When I meet fellow writers, bloggers, foodies, chefs and anyone with a fine tuned palate for real food and wine, we inevitably end up talking about Italian Food. I completed my B.A. in Italian Studies and traveled extensively throughout Italy with priceless and precious gastronomic memories, which I detailed heavily in this blog. I didn’t just travel as a tourist, I lived there playing the role of a transient local. So when I get to discussing my blog and how I am heavily critical of Italian restaurants in Seattle, the next question folks ask me is: “So what is your favorite spot to grab Italian food?”
I usually splutter and go “geh, duh, uh…Da Pino’s in Ravenna? But even that place I’m not the craziest about and only recommend it because it’s what a real Italian trattoria is like. It’s not by means a gourmet fru-fru trendy spot, it’s just authentic! Authentic because the salami and meats are prepared in-house, there is limoncello generously gifted by the owner/chef at the end of meals and you will leave on a 1st name basis with a wickedly happy grin from having devoured the best tiramisu’ ever. But honestly, I’ve only been to a handful of Italian restaurants in Seattle (La Spiga, Perche’ No?, Cafe’ Mondello, Bar del Corso, Via Tribulali, Mamma Melina’s, Gaspare’s, PaneVino, Pizzeria Pulcinella, Tutta Bella, etc).
Therefore, I really cannot answer that question in an honestly calculated fashion. A reason being mostly that I prefer to make it myself or with other like-minded ‘foodie’ pals based on the memories that taught me how to cook Italian. Also, I prefer not to pay the premium eating it out, as I have in the past and regretted spending it on something I consider sub-par. Why do people love Italy and Italian food, even more than I think they love French food? Honestly, I do feel that in Seattle, French food is more consistent and crafted with more care and technical authenticity. But there is something missing. Italians have a truly special and warming nature that factors into a dining experience when travelling in Italy, and people remember that. The heart has a memory that Alzheimer’s would never be able to touch, and that is where I believe memories of Italy and its cuisine are formed, nel cuore. The element that I find to the cornerstone in the Italian experience is what I like to call “The human factor, or il fattore umano.” No matter how consistent and well-achieved the dishes were; unless a restaurant is staffed/operated by Italians or by people who embody this “fattore“, rather than the American obligatory and forced : “how can I help you, today?” approach towards hospitality, I am usually left unimpressed. And I haven’t met many Italian restaurants with this crucial aspect that I became so accustomed to throughout my travels.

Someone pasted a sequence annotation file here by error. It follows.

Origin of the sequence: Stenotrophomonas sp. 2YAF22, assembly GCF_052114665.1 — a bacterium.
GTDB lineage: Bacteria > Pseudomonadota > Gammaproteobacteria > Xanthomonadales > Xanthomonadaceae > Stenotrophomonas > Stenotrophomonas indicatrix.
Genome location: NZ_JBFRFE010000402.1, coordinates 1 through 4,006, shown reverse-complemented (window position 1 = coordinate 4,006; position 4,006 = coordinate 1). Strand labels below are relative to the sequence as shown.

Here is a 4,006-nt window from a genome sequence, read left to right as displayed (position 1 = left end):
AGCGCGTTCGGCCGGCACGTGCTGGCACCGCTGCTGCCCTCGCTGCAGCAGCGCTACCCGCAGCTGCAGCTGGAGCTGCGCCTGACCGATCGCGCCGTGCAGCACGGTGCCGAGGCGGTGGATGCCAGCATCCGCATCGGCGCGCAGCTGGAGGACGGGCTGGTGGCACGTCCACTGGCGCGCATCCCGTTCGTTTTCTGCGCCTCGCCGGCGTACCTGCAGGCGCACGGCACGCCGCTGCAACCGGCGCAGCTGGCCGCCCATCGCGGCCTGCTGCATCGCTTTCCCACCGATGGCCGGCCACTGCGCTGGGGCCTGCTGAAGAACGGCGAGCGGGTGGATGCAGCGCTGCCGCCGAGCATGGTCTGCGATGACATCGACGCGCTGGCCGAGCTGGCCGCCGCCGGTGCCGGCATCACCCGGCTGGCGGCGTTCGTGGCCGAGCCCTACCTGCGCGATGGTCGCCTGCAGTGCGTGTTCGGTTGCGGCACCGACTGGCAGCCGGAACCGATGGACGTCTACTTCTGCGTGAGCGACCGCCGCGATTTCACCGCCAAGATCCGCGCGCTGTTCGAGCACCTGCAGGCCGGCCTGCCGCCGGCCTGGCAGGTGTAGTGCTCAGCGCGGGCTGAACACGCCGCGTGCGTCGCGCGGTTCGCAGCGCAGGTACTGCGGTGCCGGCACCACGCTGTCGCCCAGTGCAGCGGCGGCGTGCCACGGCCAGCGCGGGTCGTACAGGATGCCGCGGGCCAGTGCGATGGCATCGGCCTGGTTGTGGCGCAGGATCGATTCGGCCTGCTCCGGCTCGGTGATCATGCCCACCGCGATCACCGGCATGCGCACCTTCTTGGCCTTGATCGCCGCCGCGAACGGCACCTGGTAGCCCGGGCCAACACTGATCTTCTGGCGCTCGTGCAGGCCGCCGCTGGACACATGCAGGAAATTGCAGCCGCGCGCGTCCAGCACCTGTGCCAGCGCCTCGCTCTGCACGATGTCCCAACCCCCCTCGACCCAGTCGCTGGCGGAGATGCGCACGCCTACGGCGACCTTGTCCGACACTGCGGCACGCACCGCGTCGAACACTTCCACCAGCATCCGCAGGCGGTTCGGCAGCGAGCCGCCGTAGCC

However, I realize that if I am going to continue to be so critical of Italian restaurants through my blog, that I should really go out and try more of them. So stay tuned, readers. I will be making the rounds of pasta, pizza and ravioli, you know for “research.”